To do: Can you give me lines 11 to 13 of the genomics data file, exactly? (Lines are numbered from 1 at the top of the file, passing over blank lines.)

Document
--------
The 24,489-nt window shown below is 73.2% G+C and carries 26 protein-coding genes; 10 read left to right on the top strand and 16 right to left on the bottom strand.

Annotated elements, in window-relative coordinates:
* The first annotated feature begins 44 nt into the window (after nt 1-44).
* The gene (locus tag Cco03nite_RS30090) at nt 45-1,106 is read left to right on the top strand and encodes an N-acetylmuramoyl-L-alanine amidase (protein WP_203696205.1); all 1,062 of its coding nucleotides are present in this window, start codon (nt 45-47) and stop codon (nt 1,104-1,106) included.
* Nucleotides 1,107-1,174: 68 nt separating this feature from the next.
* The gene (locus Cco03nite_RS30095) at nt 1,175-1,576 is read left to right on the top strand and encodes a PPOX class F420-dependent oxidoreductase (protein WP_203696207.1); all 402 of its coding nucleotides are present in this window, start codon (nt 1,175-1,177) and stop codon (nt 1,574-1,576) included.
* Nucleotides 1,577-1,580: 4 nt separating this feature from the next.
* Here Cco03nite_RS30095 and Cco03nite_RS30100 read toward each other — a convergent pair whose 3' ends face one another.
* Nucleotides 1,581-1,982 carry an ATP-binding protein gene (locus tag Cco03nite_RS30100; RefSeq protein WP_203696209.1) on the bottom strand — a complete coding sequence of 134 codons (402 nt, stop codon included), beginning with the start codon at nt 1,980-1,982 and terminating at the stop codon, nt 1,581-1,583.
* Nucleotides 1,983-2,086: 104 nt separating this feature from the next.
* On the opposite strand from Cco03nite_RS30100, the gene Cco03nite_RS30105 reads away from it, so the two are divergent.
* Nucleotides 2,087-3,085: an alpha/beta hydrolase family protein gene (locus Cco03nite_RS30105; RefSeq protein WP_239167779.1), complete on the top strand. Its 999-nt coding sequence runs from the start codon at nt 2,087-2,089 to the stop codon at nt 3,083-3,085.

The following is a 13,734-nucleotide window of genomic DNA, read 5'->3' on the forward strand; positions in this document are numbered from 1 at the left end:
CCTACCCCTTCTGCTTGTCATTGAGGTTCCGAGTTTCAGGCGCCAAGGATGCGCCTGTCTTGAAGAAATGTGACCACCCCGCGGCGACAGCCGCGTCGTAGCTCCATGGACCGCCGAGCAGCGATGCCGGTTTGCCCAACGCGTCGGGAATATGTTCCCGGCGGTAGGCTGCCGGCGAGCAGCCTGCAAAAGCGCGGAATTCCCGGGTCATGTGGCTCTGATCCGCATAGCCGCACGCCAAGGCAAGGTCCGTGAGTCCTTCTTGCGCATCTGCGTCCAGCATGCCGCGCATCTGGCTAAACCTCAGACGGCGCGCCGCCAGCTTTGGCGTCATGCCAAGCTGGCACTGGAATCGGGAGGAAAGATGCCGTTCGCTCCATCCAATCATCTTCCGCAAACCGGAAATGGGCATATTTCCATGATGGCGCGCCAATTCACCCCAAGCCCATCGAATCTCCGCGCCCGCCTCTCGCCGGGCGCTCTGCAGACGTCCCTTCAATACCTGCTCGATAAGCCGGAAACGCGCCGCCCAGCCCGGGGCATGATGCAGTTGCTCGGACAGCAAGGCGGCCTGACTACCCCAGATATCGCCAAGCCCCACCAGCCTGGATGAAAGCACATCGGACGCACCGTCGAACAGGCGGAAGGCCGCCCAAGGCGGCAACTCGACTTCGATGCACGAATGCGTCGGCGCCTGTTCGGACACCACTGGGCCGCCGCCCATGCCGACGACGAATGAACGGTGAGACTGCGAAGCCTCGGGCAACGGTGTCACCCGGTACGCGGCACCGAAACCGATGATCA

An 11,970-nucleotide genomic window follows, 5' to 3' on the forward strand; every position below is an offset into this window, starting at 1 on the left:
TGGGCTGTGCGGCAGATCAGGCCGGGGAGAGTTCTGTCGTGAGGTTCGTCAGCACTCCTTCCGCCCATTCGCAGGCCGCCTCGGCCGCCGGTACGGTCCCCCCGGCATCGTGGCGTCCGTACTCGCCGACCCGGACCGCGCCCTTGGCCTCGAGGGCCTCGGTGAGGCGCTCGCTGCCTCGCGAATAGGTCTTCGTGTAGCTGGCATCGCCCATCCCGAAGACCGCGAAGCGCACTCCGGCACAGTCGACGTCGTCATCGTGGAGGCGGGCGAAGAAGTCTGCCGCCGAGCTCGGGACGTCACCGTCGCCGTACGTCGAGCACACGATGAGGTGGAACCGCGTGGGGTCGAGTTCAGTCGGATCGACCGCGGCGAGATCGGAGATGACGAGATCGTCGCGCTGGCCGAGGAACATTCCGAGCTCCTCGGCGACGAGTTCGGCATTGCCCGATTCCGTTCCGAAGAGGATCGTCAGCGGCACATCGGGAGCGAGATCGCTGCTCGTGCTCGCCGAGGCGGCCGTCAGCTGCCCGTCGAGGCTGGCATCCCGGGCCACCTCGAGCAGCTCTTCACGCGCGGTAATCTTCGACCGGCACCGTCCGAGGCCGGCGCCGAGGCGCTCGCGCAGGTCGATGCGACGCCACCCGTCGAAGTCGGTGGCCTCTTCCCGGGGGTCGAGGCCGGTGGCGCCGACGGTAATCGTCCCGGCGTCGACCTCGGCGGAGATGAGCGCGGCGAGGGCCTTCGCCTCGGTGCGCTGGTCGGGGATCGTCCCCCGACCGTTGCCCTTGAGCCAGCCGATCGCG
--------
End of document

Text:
* On the opposite strand from Cco03nite_RS30100, the gene Cco03nite_RS30105 reads away from it, so the two are divergent.
* Nucleotides 2,087-3,085: an alpha/beta hydrolase family protein gene (locus Cco03nite_RS30105; RefSeq protein WP_239167779.1), complete on the top strand. Its 999-nt coding sequence runs from the start codon at nt 2,087-2,089 to the stop codon at nt 3,083-3,085.

The following is a 13,734-nucleotide window of genomic DNA, read 5'->3' on the forward strand; positions in this document are numbered from 1 at the left end: